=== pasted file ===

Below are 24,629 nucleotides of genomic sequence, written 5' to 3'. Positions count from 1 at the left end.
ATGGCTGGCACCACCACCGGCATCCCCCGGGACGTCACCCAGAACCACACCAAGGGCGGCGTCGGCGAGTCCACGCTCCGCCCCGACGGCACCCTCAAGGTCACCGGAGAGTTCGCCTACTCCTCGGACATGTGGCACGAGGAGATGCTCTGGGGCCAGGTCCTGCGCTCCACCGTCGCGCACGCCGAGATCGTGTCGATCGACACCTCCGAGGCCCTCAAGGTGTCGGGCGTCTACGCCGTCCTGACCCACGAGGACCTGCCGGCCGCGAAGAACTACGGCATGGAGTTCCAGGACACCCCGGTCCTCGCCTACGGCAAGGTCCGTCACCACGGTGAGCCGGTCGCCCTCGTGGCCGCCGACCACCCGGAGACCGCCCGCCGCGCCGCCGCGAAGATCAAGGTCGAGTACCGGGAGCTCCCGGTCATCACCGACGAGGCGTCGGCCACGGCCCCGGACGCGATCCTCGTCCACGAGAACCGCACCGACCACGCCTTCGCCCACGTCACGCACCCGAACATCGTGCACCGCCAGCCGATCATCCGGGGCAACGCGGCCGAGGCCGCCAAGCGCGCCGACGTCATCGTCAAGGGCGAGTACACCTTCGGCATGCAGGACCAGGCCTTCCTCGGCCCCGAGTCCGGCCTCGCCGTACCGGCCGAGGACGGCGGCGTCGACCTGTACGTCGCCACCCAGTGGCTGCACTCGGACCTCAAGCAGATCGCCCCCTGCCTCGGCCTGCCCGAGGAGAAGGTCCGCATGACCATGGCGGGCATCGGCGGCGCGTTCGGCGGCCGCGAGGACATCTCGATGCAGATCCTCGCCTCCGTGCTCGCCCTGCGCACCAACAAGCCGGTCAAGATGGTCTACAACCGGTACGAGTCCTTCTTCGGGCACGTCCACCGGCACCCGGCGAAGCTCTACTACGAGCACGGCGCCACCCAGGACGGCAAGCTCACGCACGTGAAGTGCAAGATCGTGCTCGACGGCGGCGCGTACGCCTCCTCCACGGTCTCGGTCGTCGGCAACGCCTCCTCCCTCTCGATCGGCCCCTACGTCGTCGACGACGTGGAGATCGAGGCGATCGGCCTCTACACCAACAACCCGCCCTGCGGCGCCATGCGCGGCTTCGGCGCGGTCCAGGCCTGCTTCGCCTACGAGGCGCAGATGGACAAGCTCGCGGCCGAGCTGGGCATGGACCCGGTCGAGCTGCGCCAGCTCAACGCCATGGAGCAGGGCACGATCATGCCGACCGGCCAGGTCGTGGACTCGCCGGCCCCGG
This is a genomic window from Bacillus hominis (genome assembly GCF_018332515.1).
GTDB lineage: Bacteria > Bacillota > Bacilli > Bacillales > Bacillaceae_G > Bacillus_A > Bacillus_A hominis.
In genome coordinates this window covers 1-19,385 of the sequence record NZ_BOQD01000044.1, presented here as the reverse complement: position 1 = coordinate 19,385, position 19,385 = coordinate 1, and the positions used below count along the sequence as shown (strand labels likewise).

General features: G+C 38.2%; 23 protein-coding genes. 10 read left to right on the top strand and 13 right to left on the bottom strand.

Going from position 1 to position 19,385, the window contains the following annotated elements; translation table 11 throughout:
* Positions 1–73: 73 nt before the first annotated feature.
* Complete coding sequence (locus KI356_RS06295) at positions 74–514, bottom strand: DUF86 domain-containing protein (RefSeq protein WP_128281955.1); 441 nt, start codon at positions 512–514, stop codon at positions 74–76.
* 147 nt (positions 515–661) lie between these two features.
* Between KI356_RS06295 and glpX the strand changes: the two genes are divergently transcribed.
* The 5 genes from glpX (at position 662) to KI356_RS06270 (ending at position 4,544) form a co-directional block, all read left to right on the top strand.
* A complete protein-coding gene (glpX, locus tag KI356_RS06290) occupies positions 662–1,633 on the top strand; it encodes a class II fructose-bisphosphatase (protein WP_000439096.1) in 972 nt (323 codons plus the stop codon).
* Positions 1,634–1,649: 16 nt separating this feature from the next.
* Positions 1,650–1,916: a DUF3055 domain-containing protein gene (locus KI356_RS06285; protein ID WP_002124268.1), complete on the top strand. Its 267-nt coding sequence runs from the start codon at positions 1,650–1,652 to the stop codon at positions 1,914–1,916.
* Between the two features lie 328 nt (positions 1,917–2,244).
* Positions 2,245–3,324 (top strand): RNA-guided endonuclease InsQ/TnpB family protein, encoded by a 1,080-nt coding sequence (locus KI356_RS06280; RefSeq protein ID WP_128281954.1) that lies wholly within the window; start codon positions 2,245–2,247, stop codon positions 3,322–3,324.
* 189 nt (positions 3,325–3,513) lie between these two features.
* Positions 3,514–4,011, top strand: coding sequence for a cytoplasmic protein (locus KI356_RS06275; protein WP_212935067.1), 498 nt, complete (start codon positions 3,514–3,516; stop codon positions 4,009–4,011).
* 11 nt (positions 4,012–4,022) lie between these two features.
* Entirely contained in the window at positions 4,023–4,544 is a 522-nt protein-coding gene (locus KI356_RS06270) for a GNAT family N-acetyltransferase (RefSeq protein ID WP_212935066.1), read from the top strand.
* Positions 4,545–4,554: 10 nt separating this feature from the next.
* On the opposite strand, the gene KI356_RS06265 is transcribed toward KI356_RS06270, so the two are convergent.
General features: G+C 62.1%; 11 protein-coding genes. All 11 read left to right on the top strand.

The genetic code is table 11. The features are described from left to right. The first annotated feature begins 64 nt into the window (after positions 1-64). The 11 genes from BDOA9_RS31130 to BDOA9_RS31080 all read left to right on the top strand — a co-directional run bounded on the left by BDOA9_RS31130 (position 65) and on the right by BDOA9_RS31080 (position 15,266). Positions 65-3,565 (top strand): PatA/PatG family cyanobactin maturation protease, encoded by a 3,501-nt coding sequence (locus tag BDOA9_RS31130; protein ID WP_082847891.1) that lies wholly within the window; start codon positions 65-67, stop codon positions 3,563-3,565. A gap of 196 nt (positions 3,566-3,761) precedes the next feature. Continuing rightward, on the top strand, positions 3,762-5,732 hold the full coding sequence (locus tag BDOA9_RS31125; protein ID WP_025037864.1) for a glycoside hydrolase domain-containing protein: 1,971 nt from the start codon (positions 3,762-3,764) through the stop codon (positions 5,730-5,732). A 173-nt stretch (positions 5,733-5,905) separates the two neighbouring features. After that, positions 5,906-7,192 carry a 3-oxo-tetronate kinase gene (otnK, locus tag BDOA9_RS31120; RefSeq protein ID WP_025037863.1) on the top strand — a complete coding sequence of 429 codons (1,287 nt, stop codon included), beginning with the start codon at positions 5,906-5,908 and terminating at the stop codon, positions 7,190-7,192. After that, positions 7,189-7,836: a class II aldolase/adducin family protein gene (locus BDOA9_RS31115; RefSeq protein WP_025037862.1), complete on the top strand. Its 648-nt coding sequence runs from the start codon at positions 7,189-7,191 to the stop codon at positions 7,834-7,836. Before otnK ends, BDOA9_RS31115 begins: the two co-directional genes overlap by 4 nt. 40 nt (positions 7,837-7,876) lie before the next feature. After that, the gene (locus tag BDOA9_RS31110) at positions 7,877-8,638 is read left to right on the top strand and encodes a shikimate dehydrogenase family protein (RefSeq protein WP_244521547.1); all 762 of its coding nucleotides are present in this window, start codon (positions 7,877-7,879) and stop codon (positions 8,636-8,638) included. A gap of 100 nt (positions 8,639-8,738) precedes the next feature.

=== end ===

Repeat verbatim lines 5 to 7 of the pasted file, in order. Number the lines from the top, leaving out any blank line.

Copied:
In genome coordinates this window covers 1-19,385 of the sequence record NZ_BOQD01000044.1, presented here as the reverse complement: position 1 = coordinate 19,385, position 19,385 = coordinate 1, and the positions used below count along the sequence as shown (strand labels likewise).

General features: G+C 38.2%; 23 protein-coding genes. 10 read left to right on the top strand and 13 right to left on the bottom strand.

Going from position 1 to position 19,385, the window contains the following annotated elements; translation table 11 throughout: